Critically Analyze The Provision.

Critically Analyze The Provision.

1. Introduction:

Company Act 1994 specially provides the provision for directors to hold office of profit in the section-104. But meanwhile it is stated that director not hold office of profit. So if it is, then how it is possible to hold the office of profit for directors. It means these directors and those directors are not identical. Also it means there is privilege difference among directors to hold the office of profit.

Here “the term ‘Office of profit’ actually include an office of profit which is not a subsisting, permanent, substantive position having an existence independent of the person who fills it”[1]. A person may be appointed legal or technical adviser or managing director or managing agent for the first time and yet he would be holding an office of profit within the meaning of the section.

It is as that “director not to hold office of profit – No director or firm of which such director is a partner of private company of which such director is a director shall, without the consent of the company in general meeting, hold any office of profit under the company except that of a managing director or manager or a legal or technical adviser or a banker.”[2] But in spite of saying this it can depict as holding office of profit in different point of view which is given by special provision toward particular in this section. In general without the consent of company in general meeting a director can not hold any office of profit but there are exceptions in case of different point of view.

2. Concepts in general:

Conceptually it’s the partial portion of Company Act. Provision- director not to hold office of profit which is the exceptional case of holding office of profit in section -104. Also a term referred to in section- 104 whereby any director except the managing director or legal or technical adviser, is prohibited from accepting any other place or position the office of profit in the company regardless his directorship. The term, ‘office of profit’ basically bears the meaning of salary and/or other benefits form the company. To be quite clear, a director is considered to occupy the position of ‘office of profit’ if he draws anything from the company by way of additional remuneration over and above his usual one as a director. This additional remuneration or compensation may be in the form of salary, fees, commission, perquisites, free accommodation or otherwise. The Board, however, by an unanimous resolution may employ a managing director fixing his salary and other benefits (such as commission or contribution in profits or partly in one way and partly in different means) under an agreement with the company. Any other director can not accept such an office of profit without the consent of the company in general meeting as provided in section 104.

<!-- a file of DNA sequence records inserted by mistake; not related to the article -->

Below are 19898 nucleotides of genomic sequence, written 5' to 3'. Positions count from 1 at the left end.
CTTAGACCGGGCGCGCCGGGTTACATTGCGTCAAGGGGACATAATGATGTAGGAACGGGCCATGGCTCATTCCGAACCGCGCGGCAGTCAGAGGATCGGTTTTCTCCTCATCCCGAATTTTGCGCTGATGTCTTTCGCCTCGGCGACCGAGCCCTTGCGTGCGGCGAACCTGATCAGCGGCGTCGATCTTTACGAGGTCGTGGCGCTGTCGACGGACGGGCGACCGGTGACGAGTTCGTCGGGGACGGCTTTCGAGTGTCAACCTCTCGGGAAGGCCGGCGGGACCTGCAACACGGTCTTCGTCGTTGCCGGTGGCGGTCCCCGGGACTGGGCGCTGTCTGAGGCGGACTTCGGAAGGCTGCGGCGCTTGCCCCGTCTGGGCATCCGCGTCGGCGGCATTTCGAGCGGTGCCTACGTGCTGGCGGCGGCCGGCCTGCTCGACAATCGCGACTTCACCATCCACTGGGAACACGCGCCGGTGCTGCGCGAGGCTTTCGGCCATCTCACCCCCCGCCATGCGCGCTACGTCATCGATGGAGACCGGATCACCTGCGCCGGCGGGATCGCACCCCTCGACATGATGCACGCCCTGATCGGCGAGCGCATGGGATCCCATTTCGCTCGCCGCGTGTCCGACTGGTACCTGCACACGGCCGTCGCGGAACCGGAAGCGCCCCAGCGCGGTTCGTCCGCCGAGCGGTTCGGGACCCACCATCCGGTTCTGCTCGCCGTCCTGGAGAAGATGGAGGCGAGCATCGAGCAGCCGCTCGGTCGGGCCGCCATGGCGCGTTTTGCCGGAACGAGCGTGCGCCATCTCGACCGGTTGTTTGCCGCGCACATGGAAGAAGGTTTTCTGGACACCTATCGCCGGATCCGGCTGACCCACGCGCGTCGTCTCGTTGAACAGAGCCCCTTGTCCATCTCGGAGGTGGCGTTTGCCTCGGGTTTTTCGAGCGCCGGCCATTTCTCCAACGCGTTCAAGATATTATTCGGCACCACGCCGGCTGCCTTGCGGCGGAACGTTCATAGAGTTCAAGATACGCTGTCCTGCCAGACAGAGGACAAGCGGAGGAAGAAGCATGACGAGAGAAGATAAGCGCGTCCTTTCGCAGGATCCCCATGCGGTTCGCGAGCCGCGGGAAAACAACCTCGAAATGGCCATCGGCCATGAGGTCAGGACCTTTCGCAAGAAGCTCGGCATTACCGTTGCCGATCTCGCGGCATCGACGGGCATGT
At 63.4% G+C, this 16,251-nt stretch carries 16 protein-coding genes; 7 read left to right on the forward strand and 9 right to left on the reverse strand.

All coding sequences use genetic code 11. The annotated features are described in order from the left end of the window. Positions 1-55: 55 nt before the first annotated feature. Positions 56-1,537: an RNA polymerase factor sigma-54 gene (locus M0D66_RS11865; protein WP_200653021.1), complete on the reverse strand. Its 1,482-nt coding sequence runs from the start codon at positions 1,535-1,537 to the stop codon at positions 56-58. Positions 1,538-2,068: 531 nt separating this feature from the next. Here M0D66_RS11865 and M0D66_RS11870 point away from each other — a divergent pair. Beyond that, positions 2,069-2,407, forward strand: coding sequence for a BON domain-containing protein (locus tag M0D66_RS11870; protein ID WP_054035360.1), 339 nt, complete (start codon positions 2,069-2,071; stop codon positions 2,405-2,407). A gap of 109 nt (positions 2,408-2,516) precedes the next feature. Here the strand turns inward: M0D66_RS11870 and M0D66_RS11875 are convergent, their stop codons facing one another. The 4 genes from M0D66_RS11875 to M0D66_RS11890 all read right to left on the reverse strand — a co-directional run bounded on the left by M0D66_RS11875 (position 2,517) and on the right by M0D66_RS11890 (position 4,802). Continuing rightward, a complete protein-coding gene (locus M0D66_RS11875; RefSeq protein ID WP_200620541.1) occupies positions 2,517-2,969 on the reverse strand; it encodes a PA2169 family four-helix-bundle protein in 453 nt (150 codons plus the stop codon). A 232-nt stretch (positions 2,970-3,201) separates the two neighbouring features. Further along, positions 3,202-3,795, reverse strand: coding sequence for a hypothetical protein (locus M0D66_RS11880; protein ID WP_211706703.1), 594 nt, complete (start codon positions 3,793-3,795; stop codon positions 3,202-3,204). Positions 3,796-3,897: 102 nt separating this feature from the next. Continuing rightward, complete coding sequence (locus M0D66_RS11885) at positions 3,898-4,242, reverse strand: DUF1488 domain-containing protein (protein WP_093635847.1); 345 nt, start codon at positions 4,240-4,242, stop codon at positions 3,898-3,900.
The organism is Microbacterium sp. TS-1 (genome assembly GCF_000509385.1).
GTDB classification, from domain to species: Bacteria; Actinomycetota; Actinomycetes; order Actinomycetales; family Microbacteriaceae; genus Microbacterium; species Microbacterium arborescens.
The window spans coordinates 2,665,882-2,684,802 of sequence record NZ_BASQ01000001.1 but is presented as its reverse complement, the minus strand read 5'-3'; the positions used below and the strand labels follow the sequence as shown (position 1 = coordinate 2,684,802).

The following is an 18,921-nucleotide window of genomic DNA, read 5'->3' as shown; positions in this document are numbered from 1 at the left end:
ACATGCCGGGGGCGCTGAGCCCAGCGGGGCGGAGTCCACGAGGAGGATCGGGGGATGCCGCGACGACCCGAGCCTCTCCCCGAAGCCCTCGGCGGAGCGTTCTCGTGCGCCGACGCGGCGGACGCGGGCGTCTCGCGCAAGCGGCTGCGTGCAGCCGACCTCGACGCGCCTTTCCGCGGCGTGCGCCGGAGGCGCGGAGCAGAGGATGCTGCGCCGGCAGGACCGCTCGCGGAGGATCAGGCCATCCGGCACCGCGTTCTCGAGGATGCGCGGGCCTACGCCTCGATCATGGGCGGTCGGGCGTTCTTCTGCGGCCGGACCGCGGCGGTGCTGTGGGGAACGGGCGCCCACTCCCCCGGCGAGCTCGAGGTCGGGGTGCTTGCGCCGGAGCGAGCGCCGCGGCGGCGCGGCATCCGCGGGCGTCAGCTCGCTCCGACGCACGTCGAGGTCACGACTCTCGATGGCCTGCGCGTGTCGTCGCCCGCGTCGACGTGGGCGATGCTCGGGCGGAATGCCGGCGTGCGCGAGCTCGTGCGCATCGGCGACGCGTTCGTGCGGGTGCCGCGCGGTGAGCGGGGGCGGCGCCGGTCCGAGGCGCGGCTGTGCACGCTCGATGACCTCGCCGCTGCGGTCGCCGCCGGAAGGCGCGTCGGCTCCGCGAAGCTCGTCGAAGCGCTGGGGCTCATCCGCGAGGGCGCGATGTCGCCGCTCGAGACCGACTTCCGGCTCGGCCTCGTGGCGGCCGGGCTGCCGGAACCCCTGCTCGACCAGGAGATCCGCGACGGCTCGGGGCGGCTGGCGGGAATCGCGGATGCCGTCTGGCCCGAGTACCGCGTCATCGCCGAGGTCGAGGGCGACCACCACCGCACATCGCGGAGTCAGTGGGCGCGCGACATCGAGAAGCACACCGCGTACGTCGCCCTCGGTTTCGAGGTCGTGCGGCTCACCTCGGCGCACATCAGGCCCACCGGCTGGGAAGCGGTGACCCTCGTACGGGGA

3. Relativity with previous companies Act:

Purpose and objective of this section is also same and almost bearing the same meaning as it is in section – 104 (company Act 1994).Directors etc. not to hold any office or place of profit (Sec. 314). Section – 314 of the Companies Act provides that without the consent of the company authorized by a special resolution :

“(a) no director of a company shall hold any office or place of profit; and

(b)(I) no partner or relative of such director ;

(II) no firm in which such director or his relative is a partner;

(III) no private company of which such director is a director or member, and

(IV) no director or manager of such private company,

shall hold any office or place of profit carrying a total monthly remuneration of such sum as may be prescribed.”

In the situation of such appointment is made regardless the permission of the company, it will be enough if the permission of the company is given by a special resolution permitted in the first general meeting held after the appointment. In case a relative of a director is employed regardless the knowledge of the director, the consent or permission of the company may be obtained either in the first general meeting held after the appointment or within three months of the date of the appointment, whichever is later.

The term “office of profit” or “place of profit” can be explained by the courts in different ways. The House of Lords in Dale v.. Inland Revenue Commissioners,[3] held that an ‘office of profit’ means an office or -employment which carries with it remuneration as different or distinct from an honorary office. “A person holds a ‘place of profit’ under a company when he is not in the employment of the company but obtains remuneration from the company.”

But the term ‘office or place of profit’ has been defined in section 314(3) in the Companies Act as follows :

So here the term- ‘office’ or ‘place’ could be assumed to be an office or place of profit under the company within the meaning of this section which are mentioned below: